Everything seems to start early here. We were getting up at 6:30 to be ready to leave by 8:30 (including eating breakfast, packing ore day bags etc). Our first destination of the day: The Ho Chi Minh mausoleum and museum.
If you’ve ever been in a long line before, I’m sure you understand the pain and boredom. If you think a line going out the door and around the corner is long, that’s got nothing on the line for the Ho Chi Minh mausoleum. People come from everywhere in Vietnam to see the body of Ho Chi Minh, as they believe him to be a great man. To many he was not just ruler, but a teacher and a hero.
The line snaked for several hundred metres, could have been a kilometer our more. there is a large area around the mausoleum that has no vehicle access, allowing room for more puerile to line up, and there be plenty of room for others to be out of the line, such as those taking photographs.
The mausoleum itself was very solemn. However not much time could be spend inside, as the white guards kept everyone moving along. The body itself, while it may seem macabre to view a long dead corpse, was rather well kept - apparently Ho Chi Minh still travels yearly to Russia for maintenance.
It was only after we’d been through the mausoleum that we could rest and take pictures - no cameras our electronic equipment allowed inside the mausoleum itself. We took our photo opportunities and moved on towards the presidential palace.
The presidential palace is a very large house, built by the French during their occupation of Vietnam for their delegations to stay at. After the conflict with the French was over, the French offered the palace to Ho Chi Minh, but he refused. For him, his living requirements were simple. So instead he lived in a small house to the side of the palace, where the electrician or grounds keeper would have lived.
After that, for the trail end of his life, he had a house built for him on the same grounds. Instead of the French architecture, he opted this time for a more traditional Viet architecture from the mountains where he was born. This is the House-On-Stilts.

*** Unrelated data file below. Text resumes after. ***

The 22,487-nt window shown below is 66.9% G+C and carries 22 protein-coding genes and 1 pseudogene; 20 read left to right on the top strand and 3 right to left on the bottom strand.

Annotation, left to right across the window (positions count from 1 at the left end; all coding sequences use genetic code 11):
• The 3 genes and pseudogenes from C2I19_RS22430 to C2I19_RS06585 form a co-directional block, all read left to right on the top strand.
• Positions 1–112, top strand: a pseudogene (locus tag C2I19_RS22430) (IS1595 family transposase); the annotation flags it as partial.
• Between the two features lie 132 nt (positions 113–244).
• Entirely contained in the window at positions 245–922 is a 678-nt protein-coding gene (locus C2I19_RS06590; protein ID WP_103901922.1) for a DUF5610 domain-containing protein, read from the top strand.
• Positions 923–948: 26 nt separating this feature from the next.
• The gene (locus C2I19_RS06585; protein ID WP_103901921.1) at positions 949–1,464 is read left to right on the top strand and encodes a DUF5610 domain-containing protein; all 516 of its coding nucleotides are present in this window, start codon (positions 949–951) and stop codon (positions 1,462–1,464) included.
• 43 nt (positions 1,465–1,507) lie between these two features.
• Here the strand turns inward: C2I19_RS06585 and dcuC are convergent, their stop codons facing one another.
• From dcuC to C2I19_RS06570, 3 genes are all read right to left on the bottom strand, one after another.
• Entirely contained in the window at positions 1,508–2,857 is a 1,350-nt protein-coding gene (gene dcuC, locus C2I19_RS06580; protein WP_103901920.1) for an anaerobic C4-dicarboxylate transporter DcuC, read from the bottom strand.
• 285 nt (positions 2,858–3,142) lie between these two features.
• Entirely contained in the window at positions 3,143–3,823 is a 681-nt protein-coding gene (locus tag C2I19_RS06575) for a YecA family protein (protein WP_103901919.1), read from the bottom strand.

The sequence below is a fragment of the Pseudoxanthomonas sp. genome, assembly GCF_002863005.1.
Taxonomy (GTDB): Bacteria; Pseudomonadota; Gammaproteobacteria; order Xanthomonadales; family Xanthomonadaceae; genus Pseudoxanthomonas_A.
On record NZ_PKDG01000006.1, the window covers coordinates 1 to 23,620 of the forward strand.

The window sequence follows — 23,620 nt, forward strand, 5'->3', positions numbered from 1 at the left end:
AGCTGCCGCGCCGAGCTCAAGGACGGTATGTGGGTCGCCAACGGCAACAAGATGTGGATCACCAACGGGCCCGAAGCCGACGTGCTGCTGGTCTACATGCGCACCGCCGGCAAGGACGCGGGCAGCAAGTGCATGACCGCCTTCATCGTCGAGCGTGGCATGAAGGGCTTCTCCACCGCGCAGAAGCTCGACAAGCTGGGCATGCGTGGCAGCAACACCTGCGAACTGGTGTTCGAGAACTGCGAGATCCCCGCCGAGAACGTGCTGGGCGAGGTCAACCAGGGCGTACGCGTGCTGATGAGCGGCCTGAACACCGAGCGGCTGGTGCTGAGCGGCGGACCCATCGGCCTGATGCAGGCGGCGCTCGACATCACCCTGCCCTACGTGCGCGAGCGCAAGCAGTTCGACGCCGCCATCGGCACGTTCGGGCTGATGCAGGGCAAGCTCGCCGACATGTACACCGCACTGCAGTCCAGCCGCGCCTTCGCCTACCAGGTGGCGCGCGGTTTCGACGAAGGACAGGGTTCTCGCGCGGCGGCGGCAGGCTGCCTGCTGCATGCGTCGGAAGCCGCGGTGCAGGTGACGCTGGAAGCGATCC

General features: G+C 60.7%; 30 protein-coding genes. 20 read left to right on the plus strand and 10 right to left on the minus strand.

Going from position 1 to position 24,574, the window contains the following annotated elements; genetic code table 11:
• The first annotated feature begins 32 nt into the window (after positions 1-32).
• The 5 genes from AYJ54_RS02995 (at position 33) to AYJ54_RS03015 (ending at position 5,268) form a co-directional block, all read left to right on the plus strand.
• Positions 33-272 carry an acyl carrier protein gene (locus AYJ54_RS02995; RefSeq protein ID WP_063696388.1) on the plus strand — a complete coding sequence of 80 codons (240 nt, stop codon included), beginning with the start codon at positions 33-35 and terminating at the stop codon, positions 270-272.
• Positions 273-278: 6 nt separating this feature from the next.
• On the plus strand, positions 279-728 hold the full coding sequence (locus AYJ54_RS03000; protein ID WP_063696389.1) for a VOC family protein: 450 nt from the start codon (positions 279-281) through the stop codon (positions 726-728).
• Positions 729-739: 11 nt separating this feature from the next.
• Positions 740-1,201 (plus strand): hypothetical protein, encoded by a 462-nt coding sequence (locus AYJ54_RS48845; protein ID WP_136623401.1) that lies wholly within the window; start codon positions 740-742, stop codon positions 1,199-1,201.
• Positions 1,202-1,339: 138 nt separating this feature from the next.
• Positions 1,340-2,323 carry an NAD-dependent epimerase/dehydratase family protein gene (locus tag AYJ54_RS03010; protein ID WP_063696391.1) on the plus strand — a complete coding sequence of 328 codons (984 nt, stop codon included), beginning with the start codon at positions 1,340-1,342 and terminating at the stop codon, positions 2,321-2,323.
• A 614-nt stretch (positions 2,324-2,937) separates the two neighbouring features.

After lunch (which was roast duck and orange sauce), we opted for a bike tour of some parts of Hanoi. The first thing we had to do after getting on the bikes was cross the road. Now, this may not sound so tough, but if you imagine walking across a pedestrian crossing and having nobody actually stop, while you’re waking across, that is quite literally what this is like.
We ride through the old quarter, and over to a bonsai garden. Cast aside the thoughts of small Japanese bonsai trees, these things were massive. They were kept on concrete slabs that you’d need a forklift to move. Many trees might have been owned by the garden owner, but some were owned by other, reasonably rich people, who sends their bonsai trees too the garden to be cared for while they work, as bonsai trees need a lot of care and attention.
Onwards from there, we visited a local Viet household - a friend of the bike tour guide. Here we were offered fresh cut fruit and tea, which we all gladly partook. It was here that we learned mite of Viet culture and done of the background of our bike tour guide.
Next we were off to banana island, which is exactly what it sounds like. Vietnam seems to have a great environment for growing produce like bananas, and this island on the red river was devoted to it. While here though, we stopped at a group of floating houses, and visited a person of lesser means - a widow in this case.
Now, we don’t just visit these people willy nilly or at random, these people we visit are nominated and carefully selected. These introductions are designed to also introduce us to Viet culture. In the case of this widow, we learn something of the sadder side of this culture. In Vietnam, a woman is selected by a man for her beauty and her health. If she is healthy, then her future children should be healthy as well. As they get older, children (especially boys) are expected to help the family make money, as the older people are less able to work. If somebody gets old or disabled and has no children, they cannot earn money. Now this woman whose husband died was no longer able to afford a good living, so now she lives on the river, in much worse living conditions.
What was really painful during this experience though, was that she offered us all water. For those who don’t know, Vietnam water is not generally considered safe, due to pollution and large amounts of bacteria. So most of us were sitting with a full cup of water, not wanting to drink and feeling really guilty for not consuming her offering.
From there we rushed back to our hotel, as we were due to go see a water puppet show. I can only describe this as a bizarre yet still cool display, with fisherman, dragons, phoenix and tigers. I don’t describe it here as it really just had to be seen (and further description would be rather droll).
After the show we walked along a river, hard a story about a turtle god, all on our way to dinner. Given that the next day we had to be ready to go by 7:15, we high-tailed it back to the hotel… then proceed to stay out for “one more drink”.